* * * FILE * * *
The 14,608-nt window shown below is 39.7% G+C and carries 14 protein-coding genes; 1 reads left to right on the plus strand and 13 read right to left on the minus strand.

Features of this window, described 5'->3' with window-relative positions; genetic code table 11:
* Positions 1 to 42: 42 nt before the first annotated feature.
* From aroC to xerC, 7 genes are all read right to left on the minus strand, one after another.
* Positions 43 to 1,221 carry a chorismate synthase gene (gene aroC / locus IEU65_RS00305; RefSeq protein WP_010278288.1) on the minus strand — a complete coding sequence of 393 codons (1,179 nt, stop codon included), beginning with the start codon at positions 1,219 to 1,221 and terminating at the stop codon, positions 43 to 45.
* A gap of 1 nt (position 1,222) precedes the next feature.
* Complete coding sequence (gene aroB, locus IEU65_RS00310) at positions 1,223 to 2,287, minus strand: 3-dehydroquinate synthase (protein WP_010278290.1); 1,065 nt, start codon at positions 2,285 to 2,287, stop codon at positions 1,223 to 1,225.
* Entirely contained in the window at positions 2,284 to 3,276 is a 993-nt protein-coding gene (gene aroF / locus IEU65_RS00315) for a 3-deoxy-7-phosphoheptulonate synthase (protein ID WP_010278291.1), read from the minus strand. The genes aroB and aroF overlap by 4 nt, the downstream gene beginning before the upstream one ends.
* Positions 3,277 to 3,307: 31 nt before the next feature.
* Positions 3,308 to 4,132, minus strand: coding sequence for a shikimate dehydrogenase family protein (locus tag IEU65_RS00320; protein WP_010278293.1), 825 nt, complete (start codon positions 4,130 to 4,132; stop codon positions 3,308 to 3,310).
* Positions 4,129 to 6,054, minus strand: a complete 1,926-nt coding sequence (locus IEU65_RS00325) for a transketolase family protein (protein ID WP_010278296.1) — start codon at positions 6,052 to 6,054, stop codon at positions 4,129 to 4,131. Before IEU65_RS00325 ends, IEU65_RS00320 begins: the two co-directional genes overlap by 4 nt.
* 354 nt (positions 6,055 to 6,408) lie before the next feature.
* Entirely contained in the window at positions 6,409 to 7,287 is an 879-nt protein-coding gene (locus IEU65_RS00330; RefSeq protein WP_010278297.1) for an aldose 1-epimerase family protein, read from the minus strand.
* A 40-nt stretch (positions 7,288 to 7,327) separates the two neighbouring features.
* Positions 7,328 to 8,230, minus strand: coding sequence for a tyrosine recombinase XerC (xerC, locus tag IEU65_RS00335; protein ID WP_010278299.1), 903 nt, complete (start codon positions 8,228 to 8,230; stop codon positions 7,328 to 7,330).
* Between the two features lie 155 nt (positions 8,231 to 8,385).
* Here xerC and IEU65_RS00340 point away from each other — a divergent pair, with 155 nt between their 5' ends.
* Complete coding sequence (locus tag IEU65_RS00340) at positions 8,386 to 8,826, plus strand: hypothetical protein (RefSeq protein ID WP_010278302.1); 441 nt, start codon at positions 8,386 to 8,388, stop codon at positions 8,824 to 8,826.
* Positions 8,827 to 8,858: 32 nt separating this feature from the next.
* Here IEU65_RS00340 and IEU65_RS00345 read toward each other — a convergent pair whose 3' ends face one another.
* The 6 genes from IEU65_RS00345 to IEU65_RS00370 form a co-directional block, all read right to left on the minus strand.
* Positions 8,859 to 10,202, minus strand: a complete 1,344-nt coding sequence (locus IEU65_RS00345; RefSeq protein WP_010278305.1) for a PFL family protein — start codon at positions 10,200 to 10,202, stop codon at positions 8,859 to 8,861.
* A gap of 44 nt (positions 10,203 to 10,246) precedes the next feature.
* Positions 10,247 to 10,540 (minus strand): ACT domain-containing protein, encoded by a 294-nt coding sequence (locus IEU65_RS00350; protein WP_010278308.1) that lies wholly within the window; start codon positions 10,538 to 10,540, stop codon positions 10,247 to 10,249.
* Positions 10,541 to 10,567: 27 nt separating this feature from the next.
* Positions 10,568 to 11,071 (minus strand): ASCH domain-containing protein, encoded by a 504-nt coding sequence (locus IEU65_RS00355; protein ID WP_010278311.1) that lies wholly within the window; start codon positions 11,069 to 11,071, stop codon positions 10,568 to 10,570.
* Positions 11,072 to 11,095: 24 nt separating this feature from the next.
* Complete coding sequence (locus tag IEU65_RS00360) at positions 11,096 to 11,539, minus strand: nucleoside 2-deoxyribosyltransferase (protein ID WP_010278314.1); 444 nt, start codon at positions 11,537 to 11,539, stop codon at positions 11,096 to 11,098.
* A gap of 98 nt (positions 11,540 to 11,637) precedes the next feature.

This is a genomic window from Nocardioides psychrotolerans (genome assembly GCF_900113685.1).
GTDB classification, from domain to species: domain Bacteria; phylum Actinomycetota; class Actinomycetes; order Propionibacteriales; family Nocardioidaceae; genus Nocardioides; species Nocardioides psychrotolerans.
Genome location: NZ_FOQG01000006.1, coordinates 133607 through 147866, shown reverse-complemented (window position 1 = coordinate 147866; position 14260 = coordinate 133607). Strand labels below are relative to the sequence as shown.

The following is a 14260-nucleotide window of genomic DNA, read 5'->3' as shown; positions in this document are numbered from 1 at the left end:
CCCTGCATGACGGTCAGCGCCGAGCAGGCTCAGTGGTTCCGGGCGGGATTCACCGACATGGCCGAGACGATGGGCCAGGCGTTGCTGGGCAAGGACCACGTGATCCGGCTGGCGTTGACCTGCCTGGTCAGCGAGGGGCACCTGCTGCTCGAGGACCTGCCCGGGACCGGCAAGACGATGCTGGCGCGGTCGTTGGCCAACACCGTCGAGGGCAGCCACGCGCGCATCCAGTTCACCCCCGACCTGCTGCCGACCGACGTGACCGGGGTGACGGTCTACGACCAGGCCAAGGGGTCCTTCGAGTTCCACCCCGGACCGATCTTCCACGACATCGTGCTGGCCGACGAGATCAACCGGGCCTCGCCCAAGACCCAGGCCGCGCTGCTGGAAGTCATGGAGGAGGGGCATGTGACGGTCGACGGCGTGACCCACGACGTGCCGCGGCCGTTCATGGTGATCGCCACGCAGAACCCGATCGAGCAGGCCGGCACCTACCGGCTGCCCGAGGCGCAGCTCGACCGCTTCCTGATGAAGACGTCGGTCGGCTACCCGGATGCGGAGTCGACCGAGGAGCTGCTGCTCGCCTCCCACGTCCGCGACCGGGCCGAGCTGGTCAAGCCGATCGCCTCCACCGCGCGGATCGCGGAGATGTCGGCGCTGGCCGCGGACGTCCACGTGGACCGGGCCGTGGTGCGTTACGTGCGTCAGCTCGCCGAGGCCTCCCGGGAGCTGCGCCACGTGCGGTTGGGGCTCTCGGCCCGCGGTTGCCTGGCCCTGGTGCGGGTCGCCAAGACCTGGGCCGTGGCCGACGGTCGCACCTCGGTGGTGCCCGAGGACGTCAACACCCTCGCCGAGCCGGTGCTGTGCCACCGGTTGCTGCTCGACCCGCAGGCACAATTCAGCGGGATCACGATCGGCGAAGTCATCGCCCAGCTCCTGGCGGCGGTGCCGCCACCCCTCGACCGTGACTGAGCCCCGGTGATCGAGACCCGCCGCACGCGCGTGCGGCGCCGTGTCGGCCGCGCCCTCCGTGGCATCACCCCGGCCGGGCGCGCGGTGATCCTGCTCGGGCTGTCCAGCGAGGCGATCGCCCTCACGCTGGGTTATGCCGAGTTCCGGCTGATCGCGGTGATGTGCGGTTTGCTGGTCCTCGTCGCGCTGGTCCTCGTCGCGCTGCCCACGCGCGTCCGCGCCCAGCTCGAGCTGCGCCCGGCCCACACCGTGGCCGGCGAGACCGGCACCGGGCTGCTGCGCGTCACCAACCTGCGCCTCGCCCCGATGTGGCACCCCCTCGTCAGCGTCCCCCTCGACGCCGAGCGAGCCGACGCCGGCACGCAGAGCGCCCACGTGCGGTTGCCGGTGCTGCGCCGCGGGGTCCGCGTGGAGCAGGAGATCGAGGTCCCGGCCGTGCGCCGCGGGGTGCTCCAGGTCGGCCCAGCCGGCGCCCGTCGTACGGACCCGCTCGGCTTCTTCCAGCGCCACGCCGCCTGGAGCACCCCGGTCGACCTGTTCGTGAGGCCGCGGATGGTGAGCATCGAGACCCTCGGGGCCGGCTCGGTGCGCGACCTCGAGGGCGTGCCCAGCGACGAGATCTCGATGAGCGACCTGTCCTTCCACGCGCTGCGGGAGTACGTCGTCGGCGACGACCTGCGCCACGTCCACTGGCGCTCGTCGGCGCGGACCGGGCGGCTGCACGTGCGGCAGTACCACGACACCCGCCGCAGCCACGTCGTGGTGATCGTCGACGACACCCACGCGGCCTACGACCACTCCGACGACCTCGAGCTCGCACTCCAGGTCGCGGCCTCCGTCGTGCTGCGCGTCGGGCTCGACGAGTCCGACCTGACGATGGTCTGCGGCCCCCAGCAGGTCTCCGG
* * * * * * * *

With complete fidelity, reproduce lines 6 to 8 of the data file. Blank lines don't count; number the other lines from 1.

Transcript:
* A gap of 1 nt (position 1,222) precedes the next feature.
* Complete coding sequence (gene aroB, locus IEU65_RS00310) at positions 1,223 to 2,287, minus strand: 3-dehydroquinate synthase (protein WP_010278290.1); 1,065 nt, start codon at positions 2,285 to 2,287, stop codon at positions 1,223 to 1,225.
* Entirely contained in the window at positions 2,284 to 3,276 is a 993-nt protein-coding gene (gene aroF / locus IEU65_RS00315) for a 3-deoxy-7-phosphoheptulonate synthase (protein ID WP_010278291.1), read from the minus strand. The genes aroB and aroF overlap by 4 nt, the downstream gene beginning before the upstream one ends.